One of USDA’s first steps will be to convene a forum with animal-health leaders for the states and tribal nations to initiate a dialogue about the possible ways of achieving the flexible, coordinated approach to animal-disease traceability we envision. The announcement eliminating the NAIS does not change the objective pursued by the National Pork Board (NPB), which is for pork producers to have timely disease surveillance and protection for the US swine herd.
“Premises identification is the cornerstone of animal-health and disease surveillance,” said Dr Paul Sundberg, vice president of science and technology at the NPB. “This new direction does not change that fact, and the pork industry remains committed to these critical efforts. The pork industry is committed to working collaboratively with USDA and state animal-health officials to provide a sound system. Pork producers have demonstrated their confidence in premises identification through their participation, and it is important that we maintain this voluntary cooperation.”
According to USDA data, the US swine industry already has more than 85% of its farms identified through premises identification.
The Checkoff’s Swine Health Committee, and the committee’s Animal ID Working Group, had supported the NAIS and incorporated elements of the program as a requirement in the industry’s Pork Quality Assurance Plus® program. The announcement by USDA does not change the Checkoff’s reliance on a voluntary premises identification program as an integral part of our swine-health initiatives. The committee will work closely with USDA and state animal-health officials in maintaining our progress toward improved swine-disease surveillance. More information on USDA’s new direction on animal traceability and the steps to improve disease prevention and control is available at http://www.aphis.usda.gov/traceability.
Veterinary accreditation changes effective February 1
The USDA has enacted sweeping changes to the veterinary accreditation program effective February 1, 2010. The National Veterinary Accreditation Program (NVAP) requires all accredited veterinarians to select between two categories of accreditation and requires continuing education prior to renewal. Although accreditation is a voluntary program, the United States depends extensively on accredited veterinarians to carry out many of its animal-health programs and services – including animal inspections, testing, and certifications. Accredited veterinarians serve as the first line of defence in ensuring the health of the nation’s livestock.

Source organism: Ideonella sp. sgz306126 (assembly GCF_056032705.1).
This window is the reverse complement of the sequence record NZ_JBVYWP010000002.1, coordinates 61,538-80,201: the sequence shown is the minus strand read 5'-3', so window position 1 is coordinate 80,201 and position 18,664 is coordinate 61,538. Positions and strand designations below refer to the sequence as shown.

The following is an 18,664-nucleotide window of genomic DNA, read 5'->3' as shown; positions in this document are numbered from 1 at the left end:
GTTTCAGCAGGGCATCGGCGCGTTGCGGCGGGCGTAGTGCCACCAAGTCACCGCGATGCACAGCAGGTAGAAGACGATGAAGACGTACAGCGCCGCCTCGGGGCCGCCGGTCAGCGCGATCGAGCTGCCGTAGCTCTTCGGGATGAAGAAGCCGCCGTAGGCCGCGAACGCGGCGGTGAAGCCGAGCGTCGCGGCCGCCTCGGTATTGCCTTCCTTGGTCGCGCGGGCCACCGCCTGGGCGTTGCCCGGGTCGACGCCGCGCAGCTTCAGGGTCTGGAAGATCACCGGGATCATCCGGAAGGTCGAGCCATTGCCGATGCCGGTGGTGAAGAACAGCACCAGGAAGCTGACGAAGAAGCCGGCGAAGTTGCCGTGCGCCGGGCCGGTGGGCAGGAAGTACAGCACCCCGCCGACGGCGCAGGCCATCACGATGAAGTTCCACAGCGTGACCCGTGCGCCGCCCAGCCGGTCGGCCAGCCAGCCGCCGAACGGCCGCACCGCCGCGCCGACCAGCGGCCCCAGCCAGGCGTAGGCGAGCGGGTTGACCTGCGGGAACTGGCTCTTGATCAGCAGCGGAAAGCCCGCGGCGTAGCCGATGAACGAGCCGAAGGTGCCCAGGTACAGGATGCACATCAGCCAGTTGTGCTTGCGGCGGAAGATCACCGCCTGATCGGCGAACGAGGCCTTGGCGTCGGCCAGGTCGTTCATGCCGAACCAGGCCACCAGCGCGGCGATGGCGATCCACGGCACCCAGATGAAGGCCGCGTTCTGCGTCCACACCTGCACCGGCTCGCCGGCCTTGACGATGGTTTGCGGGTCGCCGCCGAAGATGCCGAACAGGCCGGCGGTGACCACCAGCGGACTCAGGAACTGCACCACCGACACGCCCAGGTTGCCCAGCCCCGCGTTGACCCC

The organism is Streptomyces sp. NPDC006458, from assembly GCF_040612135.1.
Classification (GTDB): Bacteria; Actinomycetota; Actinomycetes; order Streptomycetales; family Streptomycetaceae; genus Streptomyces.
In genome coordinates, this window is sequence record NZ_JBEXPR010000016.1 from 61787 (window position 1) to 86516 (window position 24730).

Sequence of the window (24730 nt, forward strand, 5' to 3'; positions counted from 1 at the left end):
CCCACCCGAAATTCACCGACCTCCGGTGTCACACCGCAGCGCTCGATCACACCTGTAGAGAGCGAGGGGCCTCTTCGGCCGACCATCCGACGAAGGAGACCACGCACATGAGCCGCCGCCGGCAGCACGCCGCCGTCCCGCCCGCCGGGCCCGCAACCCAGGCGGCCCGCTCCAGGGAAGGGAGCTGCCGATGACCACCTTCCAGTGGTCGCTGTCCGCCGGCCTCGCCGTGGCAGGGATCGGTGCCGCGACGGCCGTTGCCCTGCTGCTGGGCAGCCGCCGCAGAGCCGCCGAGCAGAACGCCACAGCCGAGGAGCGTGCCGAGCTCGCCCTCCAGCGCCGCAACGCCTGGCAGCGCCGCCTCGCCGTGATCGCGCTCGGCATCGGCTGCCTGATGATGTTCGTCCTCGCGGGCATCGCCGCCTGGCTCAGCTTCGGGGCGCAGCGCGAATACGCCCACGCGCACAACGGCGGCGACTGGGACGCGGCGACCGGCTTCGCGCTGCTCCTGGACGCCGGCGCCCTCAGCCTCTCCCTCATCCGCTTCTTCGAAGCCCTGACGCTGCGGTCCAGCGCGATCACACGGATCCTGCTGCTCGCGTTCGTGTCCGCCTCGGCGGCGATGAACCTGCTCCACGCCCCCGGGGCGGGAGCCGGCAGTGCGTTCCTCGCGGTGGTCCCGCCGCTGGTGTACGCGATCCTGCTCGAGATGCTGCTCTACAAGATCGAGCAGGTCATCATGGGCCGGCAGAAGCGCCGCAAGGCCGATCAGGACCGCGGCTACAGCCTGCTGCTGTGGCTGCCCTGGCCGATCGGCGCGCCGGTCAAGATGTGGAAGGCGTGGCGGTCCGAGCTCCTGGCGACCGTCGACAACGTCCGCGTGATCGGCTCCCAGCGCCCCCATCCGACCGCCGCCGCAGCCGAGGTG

If you were accredited prior to February 1, 2010, you must complete VS Form 1-36A, checking box 3 and selecting the category of accreditation desired. This completed application must be returned to USDA prior to August 2, 2010, to avoid expiration of existing accreditation. Following approval of the application, USDA will issue an Elect to Participate Letter establishing a renewal date and assigning a National Accreditation Number. This National Accreditation Number will replace any federal or state accreditation numbers previously assigned. This number will be utilized on all official documents requiring an accreditation number.
The new program institutes a number of significant changes that will impact every future or currently accredited veterinarian. A list of these changes can be found on the USDA Web site (http://www.aphis.usda.gov/nvap/). Following are a few of the key changes.
1. All accredited veterinarians must elect to participate by completing VS Form 1-36A and submitting the application to USDA prior to August 2, 2010; VS Form 1-36A and instructions for completing and submitting the form are available on the NVAP Web site (http://www.aphis.usda.gov/nvap/).
2. Accredited veterinarians will be assigned a random National Accreditation Number to be used on all official documents requiring an accreditation number.
3. You must select one of two accreditation categories:
a. Category I animals: All animals except food and fiber species, horses, birds, farm-raised aquatic animals, all other livestock species, and zoo animals that can transmit exotic animal diseases to livestock.
b. Category II animals: All animals.
4. Your accreditation must be renewed every 3 years following completion of three or six units of continuing education as described below.
5. Supplemental training requirements – you must complete the APHIS-approved supplemental training that is required for your accreditation category: three units of supplemental training per renewal period for Category I veterinarians, and six units for Category II veterinarians. Online training is available at no charge. Other training options are available at minimal cost.
6. Following accreditation in one state, you may apply for authorization to perform accredited duties in each additional state in which you are licensed or legally able to practice.
7. Initial accreditation requirements after July 1, 2011, will include successful completion of APHIS-approved training in addition to all other activities outlined above.
Remember, if you are currently accredited and wish to continue to perform accredited duties, such as issuing Certificates of Veterinary Inspection, you must submit a completed VS Form 1-36A to USDA prior to August 2, 2010, or your accreditation will expire. Links to all pertinent information are available in the Hot Topics section on the AASV homepage (www.aasv.org).